The French toast chalupa at Taco Bell

Almost every year, Taco Bell execs prove yet again that they just can't resist ruining breakfast. Okay, ruining might be a bit harsh, but seriously. After the breakfast "taco" debacles of 2014, 2015, and 2017 (waffle, biscuit, and egg, respectively), yet again in 2018, Taco Bell test-drove another breakfast concept — the French toast chalupa. 

Maybe they thought if they called it a chalupa instead of a taco, it would be better received? It's truly not clear what these decision-makers are thinking. Regardless, according to Eater, in April of 2018, customers in Dayton, Ohio could test-drive the new concoction, which consisted of a french toast "taco shell" stuffed with scrambled eggs and bacon or sausage. And of course, like the waffle taco, it came with a side of syrup for drizzling or dipping. 

Unlike some of Taco Bell's other failed breakfast options, the French toast taco never even made it past the testing phase. According to an article written on So Yummy in August 2018, it just never made the cut. 

The firecracker burrito from Taco Bell

In probably the most gimmicky product release of all time, Taco Bell thought it would be a good idea to offer a burrito featuring a spicy version of the "pops in your mouth" substance found in the candy Pop Rocks. Of course, Taco Bell didn't use Pop Rocks themselves, but rather, a packet of flavored "popping crystals" that customers could dump into the innards of their burritos before taking a bite, only to be met with a resulting "firecracker" in their mouth. 

It's laughable, right? Sure, it seems like an idea that any 12-year-old kid would like to try once, but if Taco Bell had high hopes that this would be a lasting menu item, it seems like a decision that was made while under the influence of... something. As an article on So Yummy pointed out in 2018, the product had a brief run in 2017, but it disappeared after its limited-time release, never to return again. 

Taco Bell's naked chicken chips

Once again, it's unclear what, exactly Taco Bell execs were thinking when they added Naked Chicken Chips to their menu. These "chips" are basically thinner, triangle-shaped chicken nuggets, that came with a side of nacho cheese dipping sauce, or came topped with sauce and other items, like jalapenos. 

To be fair, these chicken chips are not a terrible fast food menu item, in general, but they're also not exactly "on brand" for Taco Bell. Chicken nugget-like products are generally better suited for fast-food chicken joints, like Chick-fil-A, or fast-food burger joints, like McDonald's. Of course, Taco Bell tried to make them with a south of the border flare, hence the cheese and jalapenos, but all-in-all this 2017 release was a dud. Or, as Facebook page Spork & Barrel stated so succinctly, "Naked Chicken Chips from Taco Bell: These are really stupid."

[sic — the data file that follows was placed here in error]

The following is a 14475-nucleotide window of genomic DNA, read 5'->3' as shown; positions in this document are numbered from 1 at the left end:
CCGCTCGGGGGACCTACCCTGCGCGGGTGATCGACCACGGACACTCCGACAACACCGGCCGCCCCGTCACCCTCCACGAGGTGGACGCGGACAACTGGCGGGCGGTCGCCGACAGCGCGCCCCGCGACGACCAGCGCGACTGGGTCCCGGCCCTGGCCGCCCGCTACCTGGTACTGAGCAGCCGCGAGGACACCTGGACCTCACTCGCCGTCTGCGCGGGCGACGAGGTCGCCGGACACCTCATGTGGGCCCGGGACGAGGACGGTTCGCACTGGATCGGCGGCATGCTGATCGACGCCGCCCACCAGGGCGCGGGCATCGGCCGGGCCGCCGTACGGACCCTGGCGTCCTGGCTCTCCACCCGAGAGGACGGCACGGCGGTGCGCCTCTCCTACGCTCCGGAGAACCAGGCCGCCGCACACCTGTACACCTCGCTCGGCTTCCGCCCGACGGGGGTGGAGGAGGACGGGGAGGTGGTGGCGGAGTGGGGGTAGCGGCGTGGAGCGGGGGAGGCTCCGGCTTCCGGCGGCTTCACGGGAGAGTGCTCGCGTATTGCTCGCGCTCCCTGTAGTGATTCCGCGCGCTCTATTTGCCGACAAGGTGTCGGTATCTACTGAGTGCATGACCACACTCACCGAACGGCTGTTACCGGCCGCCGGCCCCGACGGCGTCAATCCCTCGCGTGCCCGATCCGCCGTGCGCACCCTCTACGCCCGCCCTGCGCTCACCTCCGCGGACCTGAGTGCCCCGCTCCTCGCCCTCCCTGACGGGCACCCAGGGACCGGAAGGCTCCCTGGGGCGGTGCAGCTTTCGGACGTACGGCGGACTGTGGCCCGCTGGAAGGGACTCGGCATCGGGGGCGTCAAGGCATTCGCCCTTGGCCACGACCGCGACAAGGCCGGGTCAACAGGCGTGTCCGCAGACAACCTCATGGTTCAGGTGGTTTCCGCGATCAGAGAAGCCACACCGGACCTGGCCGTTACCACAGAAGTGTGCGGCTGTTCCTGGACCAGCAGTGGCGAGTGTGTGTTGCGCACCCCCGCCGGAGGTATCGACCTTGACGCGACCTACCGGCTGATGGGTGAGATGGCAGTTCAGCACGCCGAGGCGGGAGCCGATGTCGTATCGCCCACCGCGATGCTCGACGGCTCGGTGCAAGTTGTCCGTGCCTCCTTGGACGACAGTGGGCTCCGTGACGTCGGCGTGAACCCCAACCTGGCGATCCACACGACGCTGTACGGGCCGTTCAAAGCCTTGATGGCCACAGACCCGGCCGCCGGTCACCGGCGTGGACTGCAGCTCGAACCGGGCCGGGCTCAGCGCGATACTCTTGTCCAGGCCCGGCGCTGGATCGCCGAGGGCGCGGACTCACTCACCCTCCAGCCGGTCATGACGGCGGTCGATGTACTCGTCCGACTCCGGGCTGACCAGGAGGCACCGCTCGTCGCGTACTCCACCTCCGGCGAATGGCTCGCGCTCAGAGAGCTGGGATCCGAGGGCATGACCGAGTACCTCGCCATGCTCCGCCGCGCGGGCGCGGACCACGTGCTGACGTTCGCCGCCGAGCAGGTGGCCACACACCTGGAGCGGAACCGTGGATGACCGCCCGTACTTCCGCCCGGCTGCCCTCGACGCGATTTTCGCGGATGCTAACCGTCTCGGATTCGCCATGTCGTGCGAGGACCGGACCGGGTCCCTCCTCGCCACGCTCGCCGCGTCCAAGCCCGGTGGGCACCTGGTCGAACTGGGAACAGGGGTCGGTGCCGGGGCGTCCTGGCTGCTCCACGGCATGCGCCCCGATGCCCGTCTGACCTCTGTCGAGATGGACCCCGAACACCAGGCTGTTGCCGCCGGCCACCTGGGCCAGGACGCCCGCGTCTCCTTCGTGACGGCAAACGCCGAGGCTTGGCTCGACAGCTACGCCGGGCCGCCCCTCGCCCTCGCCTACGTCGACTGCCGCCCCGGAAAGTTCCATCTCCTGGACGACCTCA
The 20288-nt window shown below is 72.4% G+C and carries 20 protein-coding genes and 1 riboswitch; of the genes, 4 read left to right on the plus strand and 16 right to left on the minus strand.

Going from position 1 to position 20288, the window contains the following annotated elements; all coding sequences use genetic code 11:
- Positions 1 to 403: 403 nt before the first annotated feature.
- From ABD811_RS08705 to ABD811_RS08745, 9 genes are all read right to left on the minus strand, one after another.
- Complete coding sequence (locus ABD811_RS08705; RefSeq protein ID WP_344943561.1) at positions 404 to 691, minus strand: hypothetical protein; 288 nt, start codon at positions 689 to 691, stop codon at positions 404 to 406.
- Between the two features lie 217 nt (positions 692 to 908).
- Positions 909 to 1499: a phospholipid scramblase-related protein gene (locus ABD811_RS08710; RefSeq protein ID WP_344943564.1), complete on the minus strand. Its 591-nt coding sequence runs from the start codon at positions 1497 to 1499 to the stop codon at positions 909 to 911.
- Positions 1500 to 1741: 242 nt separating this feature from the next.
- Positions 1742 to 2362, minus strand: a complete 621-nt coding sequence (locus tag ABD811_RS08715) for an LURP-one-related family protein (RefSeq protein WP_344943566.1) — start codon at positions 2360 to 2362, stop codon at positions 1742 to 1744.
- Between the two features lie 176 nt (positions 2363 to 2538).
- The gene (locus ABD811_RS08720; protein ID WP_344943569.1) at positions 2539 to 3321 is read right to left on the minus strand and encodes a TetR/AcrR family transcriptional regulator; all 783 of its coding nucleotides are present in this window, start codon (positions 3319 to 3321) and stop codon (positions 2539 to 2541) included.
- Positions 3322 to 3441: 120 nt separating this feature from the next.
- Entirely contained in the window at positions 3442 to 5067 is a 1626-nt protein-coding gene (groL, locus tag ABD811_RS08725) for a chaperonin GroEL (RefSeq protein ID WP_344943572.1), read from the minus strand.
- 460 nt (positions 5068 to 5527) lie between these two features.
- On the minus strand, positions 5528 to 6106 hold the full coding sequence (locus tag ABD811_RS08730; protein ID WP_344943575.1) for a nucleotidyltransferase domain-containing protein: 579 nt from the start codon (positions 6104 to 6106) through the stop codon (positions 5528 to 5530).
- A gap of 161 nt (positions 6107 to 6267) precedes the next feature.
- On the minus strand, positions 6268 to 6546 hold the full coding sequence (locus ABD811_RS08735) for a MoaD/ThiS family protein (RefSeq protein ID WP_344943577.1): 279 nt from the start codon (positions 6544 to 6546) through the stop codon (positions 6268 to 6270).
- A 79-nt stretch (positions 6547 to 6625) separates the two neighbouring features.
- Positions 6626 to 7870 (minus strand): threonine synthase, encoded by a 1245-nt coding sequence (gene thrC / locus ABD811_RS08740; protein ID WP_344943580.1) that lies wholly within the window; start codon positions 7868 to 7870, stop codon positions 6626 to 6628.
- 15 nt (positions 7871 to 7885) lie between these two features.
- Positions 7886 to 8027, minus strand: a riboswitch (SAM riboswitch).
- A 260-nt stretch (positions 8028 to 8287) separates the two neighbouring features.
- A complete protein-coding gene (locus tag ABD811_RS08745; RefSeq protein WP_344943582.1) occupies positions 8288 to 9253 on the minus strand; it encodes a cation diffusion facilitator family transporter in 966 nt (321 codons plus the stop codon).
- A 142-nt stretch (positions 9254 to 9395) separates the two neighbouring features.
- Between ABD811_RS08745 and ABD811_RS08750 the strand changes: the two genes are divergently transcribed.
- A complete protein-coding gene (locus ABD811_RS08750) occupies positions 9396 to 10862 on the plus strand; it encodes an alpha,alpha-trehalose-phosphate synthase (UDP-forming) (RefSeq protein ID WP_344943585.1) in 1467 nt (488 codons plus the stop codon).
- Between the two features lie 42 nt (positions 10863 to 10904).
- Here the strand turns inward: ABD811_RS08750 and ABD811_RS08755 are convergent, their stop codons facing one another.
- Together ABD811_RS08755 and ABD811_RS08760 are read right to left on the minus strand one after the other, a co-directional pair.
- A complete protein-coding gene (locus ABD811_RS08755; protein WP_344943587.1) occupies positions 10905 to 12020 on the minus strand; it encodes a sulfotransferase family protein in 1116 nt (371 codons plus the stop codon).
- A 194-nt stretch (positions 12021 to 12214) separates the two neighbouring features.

Of course, some fans balked when they were tossed from the menu, even going so far as to put together a Change.org petition to bring them back, but with a measly 1,900 signatures (more or less), it's clear why the menu item failed. It just wasn't popular. 

The chicken club burrito at Taco Bell

Here's the deal: Taco Bell is not a sandwich joint. And yet, inexplicably, the company has tried on several occasions to turn popular sandwiches into burritos, tacos, or chalupas. It doesn't make a lot of sense — Mexican food is good because it's different from typical sandwich fare — everyone knows that if they want a sandwich, they can grab a good one from joints like Subway or Quiznos. 

But, in 1995, Taco Bell released its Chicken Club Burrito, which was basically just a chicken burrito with bacon, ranch, and some lettuce and tomatoes thrown in. Which, sure, those flavors together are always reasonably good, but as an article on So Yummy put it, it's "just not the kind of burrito anyone wants." Ultimately, the burrito lasted on the menu for about a year. And although some Redditors still wax poetic about their nostalgia surrounding this vintage menu item, after more than 20 years, it's highly unlikely it will ever be introduced again. 

Taco Bell's Cheetos burrito

For years, Taco Bell as worked in collaboration with brands like Doritos and Fritos to take their new products to the next level. Largely, these brand collaborations have worked — for instance, according to Daily News, when Taco Bell released its Doritos Locos Tacos in 2012, it sold 100 million of the tacos in 10 weeks, making the Doritos-shell tacos the most popular menu item ever. So why not test the waters again with yet another cheesy, crunchy snack? 

In 2016, Taco Bell tried just that with the release of its Cheetos Burrito. But it was hardly a creative collaboration — it was basically just a standard cheese, rice, and beef burrito with some Cheetos thrown in. And E! Online confirmed in a 2017 article that the concoction never made it past its Cincinnati test market — the Cheetos Burrito was basically dead on arrival.